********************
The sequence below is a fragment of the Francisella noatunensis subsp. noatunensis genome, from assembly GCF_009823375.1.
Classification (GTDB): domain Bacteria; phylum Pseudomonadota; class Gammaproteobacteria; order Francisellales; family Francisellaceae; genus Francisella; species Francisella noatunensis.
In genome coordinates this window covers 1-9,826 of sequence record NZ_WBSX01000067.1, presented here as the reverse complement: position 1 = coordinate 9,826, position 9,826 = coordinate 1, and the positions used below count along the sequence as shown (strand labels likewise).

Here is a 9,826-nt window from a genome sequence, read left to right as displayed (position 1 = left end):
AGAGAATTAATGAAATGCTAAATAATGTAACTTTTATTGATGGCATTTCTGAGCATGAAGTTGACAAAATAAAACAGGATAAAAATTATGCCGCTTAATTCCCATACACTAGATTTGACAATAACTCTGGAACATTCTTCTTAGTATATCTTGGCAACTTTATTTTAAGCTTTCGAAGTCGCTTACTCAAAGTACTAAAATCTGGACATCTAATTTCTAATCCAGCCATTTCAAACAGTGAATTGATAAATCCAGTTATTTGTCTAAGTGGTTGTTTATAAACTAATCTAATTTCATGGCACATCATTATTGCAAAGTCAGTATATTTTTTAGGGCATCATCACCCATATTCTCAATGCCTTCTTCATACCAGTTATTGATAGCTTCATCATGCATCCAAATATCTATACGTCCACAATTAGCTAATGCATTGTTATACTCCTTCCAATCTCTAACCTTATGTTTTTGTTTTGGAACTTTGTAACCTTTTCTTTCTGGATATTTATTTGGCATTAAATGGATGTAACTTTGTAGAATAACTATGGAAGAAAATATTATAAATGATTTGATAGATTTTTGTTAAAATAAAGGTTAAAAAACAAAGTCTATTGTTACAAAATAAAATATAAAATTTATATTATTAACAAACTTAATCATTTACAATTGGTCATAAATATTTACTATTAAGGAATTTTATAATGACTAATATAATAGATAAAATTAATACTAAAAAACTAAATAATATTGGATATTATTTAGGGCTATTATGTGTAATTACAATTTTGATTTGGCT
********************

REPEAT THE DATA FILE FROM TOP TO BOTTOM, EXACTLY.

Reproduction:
The sequence below is a fragment of the Francisella noatunensis subsp. noatunensis genome, from assembly GCF_009823375.1.
Classification (GTDB): domain Bacteria; phylum Pseudomonadota; class Gammaproteobacteria; order Francisellales; family Francisellaceae; genus Francisella; species Francisella noatunensis.
In genome coordinates this window covers 1-9,826 of sequence record NZ_WBSX01000067.1, presented here as the reverse complement: position 1 = coordinate 9,826, position 9,826 = coordinate 1, and the positions used below count along the sequence as shown (strand labels likewise).

Here is a 9,826-nt window from a genome sequence, read left to right as displayed (position 1 = left end):
AGAGAATTAATGAAATGCTAAATAATGTAACTTTTATTGATGGCATTTCTGAGCATGAAGTTGACAAAATAAAACAGGATAAAAATTATGCCGCTTAATTCCCATACACTAGATTTGACAATAACTCTGGAACATTCTTCTTAGTATATCTTGGCAACTTTATTTTAAGCTTTCGAAGTCGCTTACTCAAAGTACTAAAATCTGGACATCTAATTTCTAATCCAGCCATTTCAAACAGTGAATTGATAAATCCAGTTATTTGTCTAAGTGGTTGTTTATAAACTAATCTAATTTCATGGCACATCATTATTGCAAAGTCAGTATATTTTTTAGGGCATCATCACCCATATTCTCAATGCCTTCTTCATACCAGTTATTGATAGCTTCATCATGCATCCAAATATCTATACGTCCACAATTAGCTAATGCATTGTTATACTCCTTCCAATCTCTAACCTTATGTTTTTGTTTTGGAACTTTGTAACCTTTTCTTTCTGGATATTTATTTGGCATTAAATGGATGTAACTTTGTAGAATAACTATGGAAGAAAATATTATAAATGATTTGATAGATTTTTGTTAAAATAAAGGTTAAAAAACAAAGTCTATTGTTACAAAATAAAATATAAAATTTATATTATTAACAAACTTAATCATTTACAATTGGTCATAAATATTTACTATTAAGGAATTTTATAATGACTAATATAATAGATAAAATTAATACTAAAAAACTAAATAATATTGGATATTATTTAGGGCTATTATGTGTAATTACAATTTTGATTTGGCT